Prime Minister May has recently come out with a much tougher position on EU withdrawal than she had previously taken; now supporting plans for a "hard" Brexit. PM May recently said that Britain plans to make a clean break from the European Union, and not opt for "anything that leaves us half-in, half-out."
We seek a new and equal partnership, between an independent, self-governing, global Britain and our friends and allies in the EU … Not partial membership of the European Union, associate membership of the European Union, or anything that leaves us half-in, half-out. We do not seek to adopt a model already enjoyed by other countries. We do not seek to hold on to bits of membership as we leave. - British Prime Minister Theresa May
This creates a great deal of uncertainty over what kind of economic relationship the United Kingdom will have with Europe after Britain exits the European Union. One thing is certain though, I think we need to accept that a hard Brexit is likely to bring about a period of economic disruption in the UK. This has lead many citizens and investors to grow concerned that a hard Brexit will be bad for the pound.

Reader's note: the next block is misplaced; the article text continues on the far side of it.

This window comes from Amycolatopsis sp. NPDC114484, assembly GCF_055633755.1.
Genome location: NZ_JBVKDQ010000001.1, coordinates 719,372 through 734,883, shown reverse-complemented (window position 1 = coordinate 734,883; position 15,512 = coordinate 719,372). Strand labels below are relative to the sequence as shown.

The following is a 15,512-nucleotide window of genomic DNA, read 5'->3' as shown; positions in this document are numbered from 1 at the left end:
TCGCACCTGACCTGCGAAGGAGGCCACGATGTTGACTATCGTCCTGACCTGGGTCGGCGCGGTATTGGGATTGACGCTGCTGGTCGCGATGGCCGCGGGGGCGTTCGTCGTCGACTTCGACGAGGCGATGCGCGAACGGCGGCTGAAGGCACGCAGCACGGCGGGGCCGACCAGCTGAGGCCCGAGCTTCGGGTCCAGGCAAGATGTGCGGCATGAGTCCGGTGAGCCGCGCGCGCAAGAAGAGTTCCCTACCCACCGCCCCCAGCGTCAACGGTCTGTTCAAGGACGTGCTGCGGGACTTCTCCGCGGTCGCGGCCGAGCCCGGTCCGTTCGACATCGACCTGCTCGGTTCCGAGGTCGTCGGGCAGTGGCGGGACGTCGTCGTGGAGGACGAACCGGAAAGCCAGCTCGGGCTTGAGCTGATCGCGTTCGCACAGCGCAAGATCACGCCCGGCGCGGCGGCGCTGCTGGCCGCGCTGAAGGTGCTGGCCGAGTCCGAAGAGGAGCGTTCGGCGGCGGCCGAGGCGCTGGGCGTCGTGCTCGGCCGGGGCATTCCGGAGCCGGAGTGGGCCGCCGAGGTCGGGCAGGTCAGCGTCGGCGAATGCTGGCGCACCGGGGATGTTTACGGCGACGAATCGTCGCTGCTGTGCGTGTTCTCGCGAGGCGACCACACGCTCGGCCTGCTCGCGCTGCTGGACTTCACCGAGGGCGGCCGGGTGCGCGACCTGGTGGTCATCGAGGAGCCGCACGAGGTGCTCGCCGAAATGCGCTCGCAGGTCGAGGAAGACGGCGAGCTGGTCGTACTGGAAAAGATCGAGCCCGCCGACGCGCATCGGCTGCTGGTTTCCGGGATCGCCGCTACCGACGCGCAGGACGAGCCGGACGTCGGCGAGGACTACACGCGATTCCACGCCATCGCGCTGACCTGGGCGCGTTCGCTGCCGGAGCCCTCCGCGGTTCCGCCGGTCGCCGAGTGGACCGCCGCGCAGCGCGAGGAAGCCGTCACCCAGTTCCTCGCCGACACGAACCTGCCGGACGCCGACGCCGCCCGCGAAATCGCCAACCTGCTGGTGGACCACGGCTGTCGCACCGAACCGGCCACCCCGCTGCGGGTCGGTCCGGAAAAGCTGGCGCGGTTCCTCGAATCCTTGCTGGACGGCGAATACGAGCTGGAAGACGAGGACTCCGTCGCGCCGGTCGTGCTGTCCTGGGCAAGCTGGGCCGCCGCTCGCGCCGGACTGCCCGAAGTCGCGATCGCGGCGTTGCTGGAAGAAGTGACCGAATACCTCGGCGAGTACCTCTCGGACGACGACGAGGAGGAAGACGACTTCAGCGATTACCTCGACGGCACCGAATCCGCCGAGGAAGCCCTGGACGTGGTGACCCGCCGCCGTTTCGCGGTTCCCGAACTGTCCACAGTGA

A hard Brexit arrangement would prioritise giving Britain full control over its borders, making new trade deals and applying laws within the country. This would benefit the UK by making it a global trading nation. After all, don't forget that the UK is a full and founding member of the World Trade Organization.
The obvious downside to this arrangement is that Britain will have to give up full access to the EU single market. In doing so, it will subject itself to tariffs when trading with European neighbours. As well, experts have warned that London’s position as an international financial hub will be dealt a severe blow if the UK leaves the EU single market. Time will tell.
Since Prime Minister May's announcement there has been a positive reaction to the news of a hard Brexit. At the moment the pound is trading at $1.22 against a strong U.S. dollar, its highest since the June vote to leave the European Union.
Membership in the EU does not define the United Kingdom's future as a global player. In fact, quite the opposite. There are already plans to trade freely beyond Europe, in countries like Australia, Canada and the United States, where officials have already said they are eager to negotiate trade agreements with Britain.